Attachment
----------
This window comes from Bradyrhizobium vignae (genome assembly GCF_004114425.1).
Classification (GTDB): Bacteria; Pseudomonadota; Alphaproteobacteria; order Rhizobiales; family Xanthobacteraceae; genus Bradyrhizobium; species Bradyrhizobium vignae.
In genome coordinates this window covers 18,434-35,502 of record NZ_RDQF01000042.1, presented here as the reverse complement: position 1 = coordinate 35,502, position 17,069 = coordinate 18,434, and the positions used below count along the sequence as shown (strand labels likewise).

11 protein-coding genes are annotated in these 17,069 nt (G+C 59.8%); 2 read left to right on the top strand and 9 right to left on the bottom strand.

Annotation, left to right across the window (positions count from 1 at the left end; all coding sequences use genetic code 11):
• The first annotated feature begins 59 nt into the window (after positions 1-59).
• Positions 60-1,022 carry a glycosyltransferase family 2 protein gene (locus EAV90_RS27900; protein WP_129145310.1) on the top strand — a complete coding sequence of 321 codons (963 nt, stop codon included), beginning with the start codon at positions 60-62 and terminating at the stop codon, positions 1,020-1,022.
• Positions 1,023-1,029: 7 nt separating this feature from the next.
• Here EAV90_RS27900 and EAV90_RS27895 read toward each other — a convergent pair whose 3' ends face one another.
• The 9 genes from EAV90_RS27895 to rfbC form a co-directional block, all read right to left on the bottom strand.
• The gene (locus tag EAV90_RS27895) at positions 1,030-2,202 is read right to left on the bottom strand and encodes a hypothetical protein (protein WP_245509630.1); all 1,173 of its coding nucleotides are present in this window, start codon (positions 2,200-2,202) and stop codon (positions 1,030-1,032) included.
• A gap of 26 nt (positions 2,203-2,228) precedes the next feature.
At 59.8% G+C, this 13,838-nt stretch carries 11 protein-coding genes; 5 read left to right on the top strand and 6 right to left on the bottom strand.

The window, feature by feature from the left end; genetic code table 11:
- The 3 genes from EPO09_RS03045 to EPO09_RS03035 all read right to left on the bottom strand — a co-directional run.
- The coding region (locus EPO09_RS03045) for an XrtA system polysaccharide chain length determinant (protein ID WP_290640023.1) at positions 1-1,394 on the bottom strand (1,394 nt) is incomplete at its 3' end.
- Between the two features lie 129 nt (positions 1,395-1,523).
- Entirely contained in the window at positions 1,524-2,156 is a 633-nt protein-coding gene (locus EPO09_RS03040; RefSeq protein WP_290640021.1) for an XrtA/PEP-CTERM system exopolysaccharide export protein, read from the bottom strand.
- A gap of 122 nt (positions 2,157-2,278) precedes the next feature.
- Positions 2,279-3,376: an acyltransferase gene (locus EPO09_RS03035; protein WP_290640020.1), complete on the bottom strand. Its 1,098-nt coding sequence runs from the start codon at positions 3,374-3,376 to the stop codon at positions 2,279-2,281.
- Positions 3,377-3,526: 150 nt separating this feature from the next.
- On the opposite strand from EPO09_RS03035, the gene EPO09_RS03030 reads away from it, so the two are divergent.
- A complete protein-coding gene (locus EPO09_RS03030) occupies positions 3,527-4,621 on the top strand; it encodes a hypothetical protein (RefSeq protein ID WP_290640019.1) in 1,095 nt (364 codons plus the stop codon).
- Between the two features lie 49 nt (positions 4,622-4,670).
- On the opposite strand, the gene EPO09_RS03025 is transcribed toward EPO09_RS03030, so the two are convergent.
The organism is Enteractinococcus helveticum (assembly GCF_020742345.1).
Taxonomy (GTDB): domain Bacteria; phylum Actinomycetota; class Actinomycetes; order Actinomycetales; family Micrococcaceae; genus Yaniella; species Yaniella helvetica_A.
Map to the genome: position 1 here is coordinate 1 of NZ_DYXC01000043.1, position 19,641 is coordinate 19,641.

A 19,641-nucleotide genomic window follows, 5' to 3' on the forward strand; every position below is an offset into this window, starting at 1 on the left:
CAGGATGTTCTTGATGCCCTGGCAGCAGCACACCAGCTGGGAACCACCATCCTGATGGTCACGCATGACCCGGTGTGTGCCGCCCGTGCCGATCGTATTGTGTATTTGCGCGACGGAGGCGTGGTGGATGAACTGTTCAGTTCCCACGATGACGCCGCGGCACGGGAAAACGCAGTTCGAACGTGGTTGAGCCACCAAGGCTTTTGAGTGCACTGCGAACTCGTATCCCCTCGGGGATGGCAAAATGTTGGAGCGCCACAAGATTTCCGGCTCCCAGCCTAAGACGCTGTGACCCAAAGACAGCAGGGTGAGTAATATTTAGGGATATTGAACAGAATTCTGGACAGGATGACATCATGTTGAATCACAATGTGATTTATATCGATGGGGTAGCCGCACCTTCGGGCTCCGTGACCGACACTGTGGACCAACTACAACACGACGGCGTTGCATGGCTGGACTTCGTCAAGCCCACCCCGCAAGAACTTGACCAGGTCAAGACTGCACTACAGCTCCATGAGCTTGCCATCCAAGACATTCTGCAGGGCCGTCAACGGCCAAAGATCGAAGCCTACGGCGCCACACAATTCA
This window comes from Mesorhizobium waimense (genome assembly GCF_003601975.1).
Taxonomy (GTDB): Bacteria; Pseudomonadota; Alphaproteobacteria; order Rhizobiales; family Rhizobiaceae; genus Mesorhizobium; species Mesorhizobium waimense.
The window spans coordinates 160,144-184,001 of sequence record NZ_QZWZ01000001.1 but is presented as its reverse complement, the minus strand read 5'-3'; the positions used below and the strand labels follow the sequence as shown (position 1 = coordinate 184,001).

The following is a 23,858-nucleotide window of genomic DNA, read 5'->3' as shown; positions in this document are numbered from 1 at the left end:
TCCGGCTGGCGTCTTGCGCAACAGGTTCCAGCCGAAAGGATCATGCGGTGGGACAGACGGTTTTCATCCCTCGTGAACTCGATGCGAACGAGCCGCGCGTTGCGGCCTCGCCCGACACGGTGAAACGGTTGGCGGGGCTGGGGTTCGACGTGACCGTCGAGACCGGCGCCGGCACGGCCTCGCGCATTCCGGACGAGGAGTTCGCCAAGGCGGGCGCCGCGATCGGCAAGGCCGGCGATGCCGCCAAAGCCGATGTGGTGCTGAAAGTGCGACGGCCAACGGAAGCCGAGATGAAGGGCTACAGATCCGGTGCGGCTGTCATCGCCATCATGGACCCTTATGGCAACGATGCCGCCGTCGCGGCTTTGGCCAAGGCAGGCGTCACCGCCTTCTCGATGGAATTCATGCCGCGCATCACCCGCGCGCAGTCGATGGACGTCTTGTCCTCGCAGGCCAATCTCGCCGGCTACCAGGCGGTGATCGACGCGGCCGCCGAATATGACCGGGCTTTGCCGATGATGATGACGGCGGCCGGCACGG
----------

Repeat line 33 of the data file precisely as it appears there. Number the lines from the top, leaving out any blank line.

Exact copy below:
The window spans coordinates 160,144-184,001 of sequence record NZ_QZWZ01000001.1 but is presented as its reverse complement, the minus strand read 5'-3'; the positions used below and the strand labels follow the sequence as shown (position 1 = coordinate 184,001).